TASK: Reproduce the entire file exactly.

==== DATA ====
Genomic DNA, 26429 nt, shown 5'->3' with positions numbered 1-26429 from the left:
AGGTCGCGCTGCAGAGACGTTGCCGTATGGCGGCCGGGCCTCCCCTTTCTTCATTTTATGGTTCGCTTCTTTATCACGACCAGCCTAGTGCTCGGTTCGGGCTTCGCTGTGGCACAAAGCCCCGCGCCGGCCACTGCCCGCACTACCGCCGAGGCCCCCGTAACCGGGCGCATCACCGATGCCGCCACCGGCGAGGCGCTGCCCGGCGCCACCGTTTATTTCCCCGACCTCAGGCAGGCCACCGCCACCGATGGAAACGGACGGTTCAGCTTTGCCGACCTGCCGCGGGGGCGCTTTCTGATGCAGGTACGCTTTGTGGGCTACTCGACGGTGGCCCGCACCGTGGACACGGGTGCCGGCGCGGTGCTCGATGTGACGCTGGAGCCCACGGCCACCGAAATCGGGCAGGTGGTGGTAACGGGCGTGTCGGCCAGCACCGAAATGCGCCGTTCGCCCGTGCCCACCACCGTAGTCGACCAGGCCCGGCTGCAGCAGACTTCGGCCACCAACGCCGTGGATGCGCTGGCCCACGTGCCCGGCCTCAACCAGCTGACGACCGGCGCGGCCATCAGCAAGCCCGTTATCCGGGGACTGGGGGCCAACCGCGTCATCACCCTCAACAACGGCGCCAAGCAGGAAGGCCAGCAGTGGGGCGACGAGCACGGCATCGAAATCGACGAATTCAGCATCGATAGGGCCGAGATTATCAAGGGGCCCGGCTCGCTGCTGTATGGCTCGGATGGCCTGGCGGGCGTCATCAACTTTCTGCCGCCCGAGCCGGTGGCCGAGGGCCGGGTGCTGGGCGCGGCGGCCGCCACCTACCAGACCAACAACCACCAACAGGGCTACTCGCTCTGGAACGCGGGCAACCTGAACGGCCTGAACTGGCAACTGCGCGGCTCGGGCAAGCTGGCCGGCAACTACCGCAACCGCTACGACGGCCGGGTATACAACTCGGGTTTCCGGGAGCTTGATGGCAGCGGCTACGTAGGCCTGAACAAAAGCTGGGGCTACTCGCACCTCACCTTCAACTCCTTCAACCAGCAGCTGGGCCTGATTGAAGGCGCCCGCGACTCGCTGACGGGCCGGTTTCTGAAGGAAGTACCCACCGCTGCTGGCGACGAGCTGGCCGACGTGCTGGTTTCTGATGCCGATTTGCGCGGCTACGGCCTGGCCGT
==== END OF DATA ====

Genomic DNA, 26429 nt, shown 5'->3' with positions numbered 1-26429 from the left:
AGGTCGCGCTGCAGAGACGTTGCCGTATGGCGGCCGGGCCTCCCCTTTCTTCATTTTATGGTTCGCTTCTTTATCACGACCAGCCTAGTGCTCGGTTCGGGCTTCGCTGTGGCACAAAGCCCCGCGCCGGCCACTGCCCGCACTACCGCCGAGGCCCCCGTAACCGGGCGCATCACCGATGCCGCCACCGGCGAGGCGCTGCCCGGCGCCACCGTTTATTTCCCCGACCTCAGGCAGGCCACCGCCACCGATGGAAACGGACGGTTCAGCTTTGCCGACCTGCCGCGGGGGCGCTTTCTGATGCAGGTACGCTTTGTGGGCTACTCGACGGTGGCCCGCACCGTGGACACGGGTGCCGGCGCGGTGCTCGATGTGACGCTGGAGCCCACGGCCACCGAAATCGGGCAGGTGGTGGTAACGGGCGTGTCGGCCAGCACCGAAATGCGCCGTTCGCCCGTGCCCACCACCGTAGTCGACCAGGCCCGGCTGCAGCAGACTTCGGCCACCAACGCCGTGGATGCGCTGGCCCACGTGCCCGGCCTCAACCAGCTGACGACCGGCGCGGCCATCAGCAAGCCCGTTATCCGGGGACTGGGGGCCAACCGCGTCATCACCCTCAACAACGGCGCCAAGCAGGAAGGCCAGCAGTGGGGCGACGAGCACGGCATCGAAATCGACGAATTCAGCATCGATAGGGCCGAGATTATCAAGGGGCCCGGCTCGCTGCTGTATGGCTCGGATGGCCTGGCGGGCGTCATCAACTTTCTGCCGCCCGAGCCGGTGGCCGAGGGCCGGGTGCTGGGCGCGGCGGCCGCCACCTACCAGACCAACAACCACCAACAGGGCTACTCGCTCTGGAACGCGGGCAACCTGAACGGCCTGAACTGGCAACTGCGCGGCTCGGGCAAGCTGGCCGGCAACTACCGCAACCGCTACGACGGCCGGGTATACAACTCGGGTTTCCGGGAGCTTGATGGCAGCGGCTACGTAGGCCTGAACAAAAGCTGGGGCTACTCGCACCTCACCTTCAACTCCTTCAACCAGCAGCTGGGCCTGATTGAAGGCGCCCGCGACTCGCTGACGGGCCGGTTTCTGAAGGAAGTACCCACCGCTGCTGGCGACGAGCTGGCCGACGTGCTGGTTTCTGATGCCGATTTGCGCGGCTACGGCCTGGCCGT